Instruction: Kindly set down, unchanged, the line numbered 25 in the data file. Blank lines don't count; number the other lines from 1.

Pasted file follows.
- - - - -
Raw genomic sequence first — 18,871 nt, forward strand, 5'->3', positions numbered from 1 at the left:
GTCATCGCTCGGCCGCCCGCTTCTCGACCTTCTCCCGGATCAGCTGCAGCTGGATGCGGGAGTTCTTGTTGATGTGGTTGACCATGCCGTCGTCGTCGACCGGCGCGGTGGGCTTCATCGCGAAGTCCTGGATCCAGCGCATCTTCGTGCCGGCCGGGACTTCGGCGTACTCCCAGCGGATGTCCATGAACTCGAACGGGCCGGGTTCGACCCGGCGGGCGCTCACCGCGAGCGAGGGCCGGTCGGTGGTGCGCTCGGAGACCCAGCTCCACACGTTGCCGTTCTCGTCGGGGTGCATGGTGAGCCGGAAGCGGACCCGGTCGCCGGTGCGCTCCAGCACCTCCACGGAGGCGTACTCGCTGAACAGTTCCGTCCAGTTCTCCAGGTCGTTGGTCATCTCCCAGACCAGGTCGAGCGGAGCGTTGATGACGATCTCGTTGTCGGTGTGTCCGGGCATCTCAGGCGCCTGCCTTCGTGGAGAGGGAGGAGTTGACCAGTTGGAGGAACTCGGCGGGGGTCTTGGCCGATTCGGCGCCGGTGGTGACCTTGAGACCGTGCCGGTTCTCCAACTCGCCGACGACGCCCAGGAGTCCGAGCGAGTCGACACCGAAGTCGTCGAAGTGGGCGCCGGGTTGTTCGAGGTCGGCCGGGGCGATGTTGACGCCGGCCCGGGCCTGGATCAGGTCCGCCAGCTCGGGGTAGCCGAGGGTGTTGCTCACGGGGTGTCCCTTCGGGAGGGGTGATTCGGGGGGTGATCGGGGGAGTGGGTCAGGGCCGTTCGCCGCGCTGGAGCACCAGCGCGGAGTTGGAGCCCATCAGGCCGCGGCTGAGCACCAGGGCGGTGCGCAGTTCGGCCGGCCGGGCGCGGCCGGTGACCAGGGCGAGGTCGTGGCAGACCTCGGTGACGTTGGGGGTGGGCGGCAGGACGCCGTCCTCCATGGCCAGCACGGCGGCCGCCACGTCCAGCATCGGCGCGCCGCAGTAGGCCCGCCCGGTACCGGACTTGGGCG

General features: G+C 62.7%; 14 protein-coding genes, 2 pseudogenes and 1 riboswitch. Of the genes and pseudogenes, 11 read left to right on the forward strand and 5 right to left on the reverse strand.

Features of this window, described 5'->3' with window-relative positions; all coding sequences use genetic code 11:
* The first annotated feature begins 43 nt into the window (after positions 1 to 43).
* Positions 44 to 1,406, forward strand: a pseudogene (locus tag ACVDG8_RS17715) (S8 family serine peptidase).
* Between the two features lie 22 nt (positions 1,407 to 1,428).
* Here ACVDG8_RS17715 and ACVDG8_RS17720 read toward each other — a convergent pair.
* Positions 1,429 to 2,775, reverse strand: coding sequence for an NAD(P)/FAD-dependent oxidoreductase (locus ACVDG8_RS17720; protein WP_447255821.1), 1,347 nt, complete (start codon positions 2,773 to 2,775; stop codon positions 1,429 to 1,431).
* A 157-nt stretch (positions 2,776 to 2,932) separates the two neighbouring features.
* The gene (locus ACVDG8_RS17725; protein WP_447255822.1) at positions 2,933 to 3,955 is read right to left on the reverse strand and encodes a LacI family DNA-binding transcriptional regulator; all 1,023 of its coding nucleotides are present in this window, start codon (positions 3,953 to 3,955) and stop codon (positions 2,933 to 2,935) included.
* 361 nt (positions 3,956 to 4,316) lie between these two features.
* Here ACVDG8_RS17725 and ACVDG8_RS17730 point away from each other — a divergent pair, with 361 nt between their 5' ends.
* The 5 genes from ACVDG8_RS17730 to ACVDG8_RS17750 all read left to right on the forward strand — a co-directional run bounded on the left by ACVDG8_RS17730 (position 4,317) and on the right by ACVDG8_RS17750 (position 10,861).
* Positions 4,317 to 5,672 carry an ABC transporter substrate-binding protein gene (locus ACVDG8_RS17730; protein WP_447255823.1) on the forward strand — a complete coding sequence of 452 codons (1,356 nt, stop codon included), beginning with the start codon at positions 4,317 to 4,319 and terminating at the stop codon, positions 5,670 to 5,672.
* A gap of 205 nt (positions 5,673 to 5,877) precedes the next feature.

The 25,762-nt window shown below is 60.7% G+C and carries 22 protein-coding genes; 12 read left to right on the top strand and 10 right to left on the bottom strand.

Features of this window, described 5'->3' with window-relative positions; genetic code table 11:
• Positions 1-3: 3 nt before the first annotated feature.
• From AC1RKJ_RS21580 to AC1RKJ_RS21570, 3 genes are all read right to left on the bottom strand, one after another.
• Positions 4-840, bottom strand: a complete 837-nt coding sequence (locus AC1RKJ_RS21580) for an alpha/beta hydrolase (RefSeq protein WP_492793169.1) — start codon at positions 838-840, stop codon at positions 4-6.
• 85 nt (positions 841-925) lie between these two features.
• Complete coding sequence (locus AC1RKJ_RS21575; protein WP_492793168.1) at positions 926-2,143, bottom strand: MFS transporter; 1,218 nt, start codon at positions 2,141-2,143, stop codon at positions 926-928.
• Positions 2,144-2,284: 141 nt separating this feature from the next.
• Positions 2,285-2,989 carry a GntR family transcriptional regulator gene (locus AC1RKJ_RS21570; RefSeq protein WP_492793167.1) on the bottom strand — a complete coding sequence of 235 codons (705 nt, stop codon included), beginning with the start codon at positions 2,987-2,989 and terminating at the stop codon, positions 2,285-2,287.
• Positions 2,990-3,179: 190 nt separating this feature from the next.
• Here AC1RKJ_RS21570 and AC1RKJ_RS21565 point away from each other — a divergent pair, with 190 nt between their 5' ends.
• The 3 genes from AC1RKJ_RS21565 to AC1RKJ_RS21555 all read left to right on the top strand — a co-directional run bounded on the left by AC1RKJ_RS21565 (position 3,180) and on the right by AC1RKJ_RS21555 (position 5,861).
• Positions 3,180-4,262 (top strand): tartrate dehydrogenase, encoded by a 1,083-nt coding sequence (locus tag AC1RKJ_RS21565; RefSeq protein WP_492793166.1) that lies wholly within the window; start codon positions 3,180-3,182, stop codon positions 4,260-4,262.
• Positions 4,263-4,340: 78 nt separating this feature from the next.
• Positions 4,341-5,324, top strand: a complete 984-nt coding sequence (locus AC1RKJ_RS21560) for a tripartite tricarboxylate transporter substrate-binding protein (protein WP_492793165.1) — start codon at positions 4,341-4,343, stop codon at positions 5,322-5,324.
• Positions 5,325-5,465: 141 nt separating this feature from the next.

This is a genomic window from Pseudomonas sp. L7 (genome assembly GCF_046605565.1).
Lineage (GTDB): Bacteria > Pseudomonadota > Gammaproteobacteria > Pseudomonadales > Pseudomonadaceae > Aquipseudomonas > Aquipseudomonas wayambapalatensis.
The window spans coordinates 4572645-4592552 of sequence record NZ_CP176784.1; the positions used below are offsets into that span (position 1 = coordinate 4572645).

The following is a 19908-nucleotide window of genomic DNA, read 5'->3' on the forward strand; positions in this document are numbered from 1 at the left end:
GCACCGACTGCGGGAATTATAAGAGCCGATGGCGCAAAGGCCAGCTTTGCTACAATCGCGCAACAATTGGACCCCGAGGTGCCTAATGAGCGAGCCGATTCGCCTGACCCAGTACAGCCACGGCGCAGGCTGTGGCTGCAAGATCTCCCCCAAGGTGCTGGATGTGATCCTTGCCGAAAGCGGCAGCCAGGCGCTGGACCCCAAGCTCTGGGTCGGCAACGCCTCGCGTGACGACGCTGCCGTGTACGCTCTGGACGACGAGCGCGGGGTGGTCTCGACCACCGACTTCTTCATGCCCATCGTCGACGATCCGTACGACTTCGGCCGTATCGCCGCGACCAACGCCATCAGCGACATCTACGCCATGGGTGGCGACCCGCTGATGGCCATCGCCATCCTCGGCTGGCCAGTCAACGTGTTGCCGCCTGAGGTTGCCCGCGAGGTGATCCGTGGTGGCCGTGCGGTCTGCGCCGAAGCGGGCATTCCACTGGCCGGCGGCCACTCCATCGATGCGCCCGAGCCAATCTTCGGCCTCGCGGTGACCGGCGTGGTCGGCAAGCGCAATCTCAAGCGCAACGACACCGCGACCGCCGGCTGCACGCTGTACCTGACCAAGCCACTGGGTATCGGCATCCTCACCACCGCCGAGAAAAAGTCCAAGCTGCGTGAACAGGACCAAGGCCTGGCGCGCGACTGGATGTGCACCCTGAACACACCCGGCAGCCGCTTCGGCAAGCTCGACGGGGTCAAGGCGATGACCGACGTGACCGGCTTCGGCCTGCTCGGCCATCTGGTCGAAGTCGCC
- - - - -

• Positions 2,285-2,989 carry a GntR family transcriptional regulator gene (locus AC1RKJ_RS21570; RefSeq protein WP_492793167.1) on the bottom strand — a complete coding sequence of 235 codons (705 nt, stop codon included), beginning with the start codon at positions 2,987-2,989 and terminating at the stop codon, positions 2,285-2,287.